2 Giugno 2009

Investigation adds to woe for Berlusconi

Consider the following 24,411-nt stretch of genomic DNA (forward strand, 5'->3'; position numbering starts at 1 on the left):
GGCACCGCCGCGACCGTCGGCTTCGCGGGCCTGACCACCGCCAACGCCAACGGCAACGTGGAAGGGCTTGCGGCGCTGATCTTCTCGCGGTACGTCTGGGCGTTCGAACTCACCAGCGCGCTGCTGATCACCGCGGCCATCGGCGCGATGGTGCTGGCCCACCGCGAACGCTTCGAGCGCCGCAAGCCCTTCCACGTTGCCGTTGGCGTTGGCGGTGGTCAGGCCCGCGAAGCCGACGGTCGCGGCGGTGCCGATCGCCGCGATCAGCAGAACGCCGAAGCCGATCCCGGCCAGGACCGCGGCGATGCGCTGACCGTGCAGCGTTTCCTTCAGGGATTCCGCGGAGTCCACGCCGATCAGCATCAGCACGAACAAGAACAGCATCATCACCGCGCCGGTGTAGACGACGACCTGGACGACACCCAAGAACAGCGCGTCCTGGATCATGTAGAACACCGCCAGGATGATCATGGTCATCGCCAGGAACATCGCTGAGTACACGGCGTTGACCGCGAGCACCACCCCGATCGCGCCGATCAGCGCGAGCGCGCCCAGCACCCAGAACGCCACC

An Italian prosecutor opened an investigation yesterday into the possible misuse of state aircraft by officials, after media reports that guests at Prime Minister Silvio Berlusconi’s villa arrived on military planes. Judicial sources said the case was opened after a complaint from the Codacons consumer association and not aimed at any specific public official. But the probe is another setback to Berlusconi as he campaigns for this weekend’s European election. The 72-year-old conservative leader is already mired in a scandal over his relationship with 18-year-old aspiring model Noemi Letizia, which has prompted his wife to ask for a divorce and stirred an outcry from the opposition. Berlusconi, whose popularity has weathered Italy’s worst post-war economic crisis, denies a sexual relationship with Letizia and says it is a private matter. However, a photojournalist who took pictures of guests at Berlusconi’s luxurious Sardianian villa, including Letizia when she was only 17, said he had pictured several people arriving aboard airforce planes, including a well-known Italian musician. “The use of state aircraft to transport musician friends is not a private matter and is typical of this behaviour which sees state institutions as private property,” said Antonio Di Pietro of the opposition Italy of Values party. A prosecutor on Saturday granted Berlusconi’s request to seize hundreds of photographer Antonello Zappadu’s images, taken without the prime minister’s permission from outside the villa using a powerful lens, on the grounds that they violated the right to privacy. Opposition politicians have vowed to raise questions in parliament over the misuse of state aircraft, while Berlusconi has said he wants tighter privacy laws. He has described the scandal as a bid by left-leaning parties to smear his reputation before the June 6-7 European vote. “The Left has nothing to propose, except to ride on the back of calumnies and violate the privacy of others, and I am sure that this campaign of hate and envy will fly back in their faces like a boomerang,” Berlusconi told state radio, also playing down the seriousness of a growing crisis in Sicily over uncollected garbage. He insisted his approval ratings were still high and had only slipped to 73 percent from 75.1 percent, despite the media scandal. He did not cite a source for these figures. Berlusconi has been the subject of several court cases during his political career. In every instance he has either been acquitted, or the case ran out of time, or he has passed legislation making himself immune from prosecution. In February, a court sentenced British lawyer David Mills to four years and six months in prison for taking a bribe from then-opposition leader Berlusconi in 1997. Berlusconi has immunity from prosecution as prime minister under a law introduced by his government in July last year.

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